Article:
Monday, April 30, 2012

Question Time: What Happens to Santorum's Delegates?

Via the comments:
Will you start classifying Santorum's delegates as uncommitted?
The classification of Santorum's delegates in FHQ's Race to 1144 posts is a bit of a tricky issue. The easiest answer is to say that we will do exactly what we did with the Huntsman delegates in New Hampshire. First of all, know that the decision on the Huntsman delegates was, well, ad hoc. Though the process had yet to play out on the state level, the RNC almost immediately shifted those delegates to the "uncommitted" column in its delegate count. I suspect if the RNC had not already shifted to general election mode and was still regularly updating its in-house delegate count, the Communications folks there would similarly shift some or all of the Santorum delegates into the "uncommitted" category as well.

Yet there is a difference between a candidate with two delegates and another with more than 200 delegates. FHQ is much more inclined -- perhaps, contradictorily so -- to take the slow approach with the Santorum delegates as opposed to the Huntsman delegates. Think of primary season as a spool of thread. It is much easier to wrap an unraveled inch of thread back around the spool in an orderly way than it is to attempt re-spin 20% of the total thread unraveled to this point.

One other issue worth raising is that one of those two New Hampshire delegates for Huntsman later came out in support of Mitt Romney.1 None of Santorum's delegates have yet to do anything like this.

Moving forward, then, the most appropriate way to deal with this issue to pull those delegates back from Santorum's total when and if state party rules or state law forces a change in their categorization. For instance, Michigan state law, not state party rules as has been reported, releases a candidate's delegates upon
...the withdrawal of that presidential candidate from contention for that party's nomination or by written release of that presidential candidate to the chairperson of the national convention, whichever is earliest. -- Act 116-1954-XXV, Section 168.619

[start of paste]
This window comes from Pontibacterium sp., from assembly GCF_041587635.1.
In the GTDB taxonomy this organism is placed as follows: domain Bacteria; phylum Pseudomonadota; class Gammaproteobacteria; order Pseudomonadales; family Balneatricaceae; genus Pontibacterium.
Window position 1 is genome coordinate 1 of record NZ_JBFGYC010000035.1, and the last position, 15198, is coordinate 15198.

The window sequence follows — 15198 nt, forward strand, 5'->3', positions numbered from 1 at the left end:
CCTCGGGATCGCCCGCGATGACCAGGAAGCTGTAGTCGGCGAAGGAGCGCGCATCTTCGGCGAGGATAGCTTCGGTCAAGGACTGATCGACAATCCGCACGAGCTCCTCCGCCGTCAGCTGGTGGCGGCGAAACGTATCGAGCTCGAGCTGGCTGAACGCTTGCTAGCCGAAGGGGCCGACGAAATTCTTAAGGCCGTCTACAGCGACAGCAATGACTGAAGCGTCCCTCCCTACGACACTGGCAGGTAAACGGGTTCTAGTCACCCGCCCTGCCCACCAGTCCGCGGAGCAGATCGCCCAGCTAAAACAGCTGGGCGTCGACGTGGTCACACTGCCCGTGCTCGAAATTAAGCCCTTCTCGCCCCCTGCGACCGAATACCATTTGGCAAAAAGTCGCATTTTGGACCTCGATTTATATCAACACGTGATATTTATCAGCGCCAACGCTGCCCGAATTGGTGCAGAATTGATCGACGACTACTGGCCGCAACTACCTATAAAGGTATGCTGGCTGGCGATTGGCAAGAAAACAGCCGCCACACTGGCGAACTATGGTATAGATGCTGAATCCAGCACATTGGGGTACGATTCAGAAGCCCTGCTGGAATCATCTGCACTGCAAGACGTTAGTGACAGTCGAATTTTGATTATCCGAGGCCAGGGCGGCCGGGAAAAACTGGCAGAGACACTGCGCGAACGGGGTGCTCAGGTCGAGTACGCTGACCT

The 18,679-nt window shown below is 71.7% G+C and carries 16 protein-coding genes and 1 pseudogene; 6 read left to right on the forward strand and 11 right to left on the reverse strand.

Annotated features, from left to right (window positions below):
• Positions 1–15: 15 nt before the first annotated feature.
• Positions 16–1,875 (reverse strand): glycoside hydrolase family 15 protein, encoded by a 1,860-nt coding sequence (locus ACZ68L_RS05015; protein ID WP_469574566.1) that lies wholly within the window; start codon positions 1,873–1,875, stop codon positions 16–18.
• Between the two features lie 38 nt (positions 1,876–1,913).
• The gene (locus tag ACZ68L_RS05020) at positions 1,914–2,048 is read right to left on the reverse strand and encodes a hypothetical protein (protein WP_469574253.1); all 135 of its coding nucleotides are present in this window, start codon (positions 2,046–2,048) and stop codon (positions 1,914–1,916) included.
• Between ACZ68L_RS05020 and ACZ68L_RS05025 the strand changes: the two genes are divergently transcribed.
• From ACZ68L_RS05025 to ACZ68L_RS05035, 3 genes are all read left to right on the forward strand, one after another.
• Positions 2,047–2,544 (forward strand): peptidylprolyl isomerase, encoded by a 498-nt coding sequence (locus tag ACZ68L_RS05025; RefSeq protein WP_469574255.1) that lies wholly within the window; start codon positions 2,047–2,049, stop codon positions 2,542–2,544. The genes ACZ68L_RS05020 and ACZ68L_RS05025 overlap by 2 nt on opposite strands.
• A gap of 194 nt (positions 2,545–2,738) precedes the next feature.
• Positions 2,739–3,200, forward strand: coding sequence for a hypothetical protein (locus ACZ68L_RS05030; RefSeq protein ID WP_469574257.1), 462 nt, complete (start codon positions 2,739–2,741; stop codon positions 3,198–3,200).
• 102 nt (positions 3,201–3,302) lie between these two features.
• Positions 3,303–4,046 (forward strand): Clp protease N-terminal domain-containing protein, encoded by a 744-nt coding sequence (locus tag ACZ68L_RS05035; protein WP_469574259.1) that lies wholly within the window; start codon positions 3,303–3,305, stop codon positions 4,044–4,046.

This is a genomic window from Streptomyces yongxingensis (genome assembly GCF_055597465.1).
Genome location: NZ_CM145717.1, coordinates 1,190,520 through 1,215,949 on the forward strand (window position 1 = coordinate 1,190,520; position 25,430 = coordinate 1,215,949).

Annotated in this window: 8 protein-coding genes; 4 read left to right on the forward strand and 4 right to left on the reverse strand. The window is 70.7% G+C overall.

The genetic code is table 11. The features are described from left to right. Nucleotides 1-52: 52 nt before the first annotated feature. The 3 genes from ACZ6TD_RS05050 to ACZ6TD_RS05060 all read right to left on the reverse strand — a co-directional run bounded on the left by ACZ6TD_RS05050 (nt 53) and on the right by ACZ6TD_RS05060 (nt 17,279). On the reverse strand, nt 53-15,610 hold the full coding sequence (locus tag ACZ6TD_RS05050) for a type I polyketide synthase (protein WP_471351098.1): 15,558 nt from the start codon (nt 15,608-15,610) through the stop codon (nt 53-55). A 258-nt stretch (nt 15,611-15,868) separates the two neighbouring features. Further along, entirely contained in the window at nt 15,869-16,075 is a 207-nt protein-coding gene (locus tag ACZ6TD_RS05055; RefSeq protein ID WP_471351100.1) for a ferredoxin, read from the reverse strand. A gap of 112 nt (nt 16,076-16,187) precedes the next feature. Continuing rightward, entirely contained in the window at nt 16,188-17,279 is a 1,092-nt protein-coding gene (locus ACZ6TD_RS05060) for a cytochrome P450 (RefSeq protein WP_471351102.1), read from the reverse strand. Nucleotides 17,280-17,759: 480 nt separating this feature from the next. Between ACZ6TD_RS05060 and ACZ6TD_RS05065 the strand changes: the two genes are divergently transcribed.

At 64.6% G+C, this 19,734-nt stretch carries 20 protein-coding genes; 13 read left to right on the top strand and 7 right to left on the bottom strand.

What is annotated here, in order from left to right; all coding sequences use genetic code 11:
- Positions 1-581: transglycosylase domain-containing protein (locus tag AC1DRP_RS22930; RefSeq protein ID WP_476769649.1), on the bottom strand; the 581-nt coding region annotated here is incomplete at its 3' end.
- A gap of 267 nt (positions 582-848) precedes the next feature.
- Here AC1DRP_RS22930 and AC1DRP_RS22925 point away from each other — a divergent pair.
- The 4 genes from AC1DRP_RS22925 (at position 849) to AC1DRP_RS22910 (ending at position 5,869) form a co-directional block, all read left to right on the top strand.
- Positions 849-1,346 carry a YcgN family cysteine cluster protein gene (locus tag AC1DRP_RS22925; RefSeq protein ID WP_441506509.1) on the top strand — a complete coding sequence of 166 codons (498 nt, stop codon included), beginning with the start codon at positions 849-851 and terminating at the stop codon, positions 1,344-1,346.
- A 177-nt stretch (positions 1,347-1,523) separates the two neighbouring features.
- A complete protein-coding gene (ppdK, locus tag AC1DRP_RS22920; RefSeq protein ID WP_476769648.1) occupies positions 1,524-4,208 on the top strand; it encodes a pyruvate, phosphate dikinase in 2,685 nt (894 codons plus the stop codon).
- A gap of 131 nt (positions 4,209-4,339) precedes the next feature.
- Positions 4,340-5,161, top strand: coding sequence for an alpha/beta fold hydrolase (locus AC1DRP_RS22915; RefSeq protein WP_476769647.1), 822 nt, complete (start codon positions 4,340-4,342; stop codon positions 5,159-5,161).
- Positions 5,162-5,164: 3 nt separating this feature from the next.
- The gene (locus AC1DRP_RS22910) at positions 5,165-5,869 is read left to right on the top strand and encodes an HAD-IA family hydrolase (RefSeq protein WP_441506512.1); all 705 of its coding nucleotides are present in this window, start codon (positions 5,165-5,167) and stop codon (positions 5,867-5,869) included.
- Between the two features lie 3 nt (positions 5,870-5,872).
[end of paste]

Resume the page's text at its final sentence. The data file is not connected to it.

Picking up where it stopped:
But if you look closely at that AP account of Santorum's Michigan delegates, you will note that the actual delegates have not been selected yet. The Santorum campaign withdrew a challenge in order to safeguard the proportional selection of Santorum supporters to delegate slots by the party. [Paul campaign supporters may have something to say about that at upcoming county conventions, congressional district caucuses and the state convention.] But it doesn't really work that way. There are no safeguards.

What that means, though, is that the Santorum campaign has or hopes he has 14 theoretical delegates "bound" to him in Michigan. Once those delegates are selected, however, they will not be bound to him and chances are good that the chosen delegates will not necessarily prefer him as a candidate; opting instead for Romney or Paul.

Of course, this is just one state. The rules regarding the commitments/binding of delegates differs from state to state and the changes in the delegate count need to reflect that reality. In most instances, delegates have not been selected, but rather slots set aside for one candidate or another (via rules- or law-based binding mechanisms), and in most cases, those commitments are in place until the candidate releases them.2 Those delegates will remain in Santorum's column until he releases those delegates or the actual delegates chosen come forward with publicly stated preferences indicating support for another candidate. That is similar to the treatment of the Huntsman delegates.

NOTE: The case is fairly solid in terms of moving the 14 Santorum delegates in Michigan to uncommitted in the FHQ count. That change will be made in the next update after the Indiana, North Carolina and West Virginia primaries on May 8.

1 Truth be told, one of those two New Hampshire delegates is still a Huntsman delegate. It just did not make sense, however, to continue setting aside a column in the spreadsheet or bar in the bar chart for just two delegates. That one contest delegate in the unbound/unpledged section is still a Huntsman delegate. [Note to self: Add a footnote to that effect in the next update.]

2 The withdrawal from contention clause in the Michigan law is a necessary but not sufficient condition in most other states. It is not either/or in other words. Rather, a withdrawal and release is necessary to unbind delegates.

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